Thompson (2009) further adds that in today’s society the hairstyle that a black woman chooses to wear is often used to establish what type of occupation she can have or if she can keep the job. In western society, straight hair is commonly presumed to be more presentable and professional than natural afro-textured hair that is not chemically altered. For the longest time, black people wearing their natural hair were not deemed normal in the West. In other words, looking different from what was presumed to be normal (i.e., what was mainstream) could have affected a person's success in their career unfavorably. 

Even though there has been some degree of oppression towards black people through the years regarding their natural hair (especially concerning styles such as afros, braids, cornrows and dreadlocks), there was a time when afro hair symbolized black pride and the beauty of being black for people with African descent (Reidy & Kanigiri, 2016). 

According to White (2005), the majority of black women who choose to wear their natural hair are going through a process of self-acknowledgement, self-discovery and a general change in how they see themselves. This ultimately leads to them feeling prouder and stronger. Yet, wearing one's natural hair does not necessarily constitute a political statement. There are women out there that do not feel differently about themselves when wearing their natural hair. Some women choose to wear their natural hair as a result of personal preference or as an expression of their creativity.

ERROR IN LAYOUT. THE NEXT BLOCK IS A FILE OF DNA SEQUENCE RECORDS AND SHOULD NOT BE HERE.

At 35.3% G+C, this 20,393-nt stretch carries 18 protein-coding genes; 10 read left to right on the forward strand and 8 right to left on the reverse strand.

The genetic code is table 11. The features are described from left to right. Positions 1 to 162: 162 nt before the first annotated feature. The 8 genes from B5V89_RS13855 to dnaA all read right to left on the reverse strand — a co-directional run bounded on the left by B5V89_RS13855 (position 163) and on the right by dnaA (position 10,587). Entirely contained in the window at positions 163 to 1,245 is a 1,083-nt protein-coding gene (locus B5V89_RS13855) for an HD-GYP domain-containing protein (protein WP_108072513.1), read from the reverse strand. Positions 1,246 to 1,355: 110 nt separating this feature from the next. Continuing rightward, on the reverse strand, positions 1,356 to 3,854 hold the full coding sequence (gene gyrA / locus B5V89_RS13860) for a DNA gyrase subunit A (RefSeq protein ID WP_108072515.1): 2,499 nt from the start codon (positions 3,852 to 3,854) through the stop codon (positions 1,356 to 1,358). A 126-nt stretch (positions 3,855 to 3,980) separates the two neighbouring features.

The natural hair community as crusaders

All of the above shows how black people’s natural hair has been stigmatized for generations by western society and has been considered to be less beautiful than straight hair. This has led to the uprising of the natural hair community: a recent movement that has started a trend of embodying the opposite of the generally accepted beauty standard. This can be linked to what Becker (1963) writes on crusaders, since black people were unsatisfied with the situation they were in and decided to do something about it for the benefit of the entirety of their community.

Recently, a lot of beauty brands have started promoting natural hair products and granting visibility to black women in their natural hair state. For example, L'Oréal chose Viola Davis as their international spokesperson in 2019, Estée Lauder assigned Anok Yai as their global spokesperson in 2018 and Clinique hired a black model with natural hair for a commercial in the same year. This amounts to endorsing and accepting women regardless of the color of their skin or hairstyle (Ellis-Hervey et al., 2016). 

Big beauty brands with natural hair women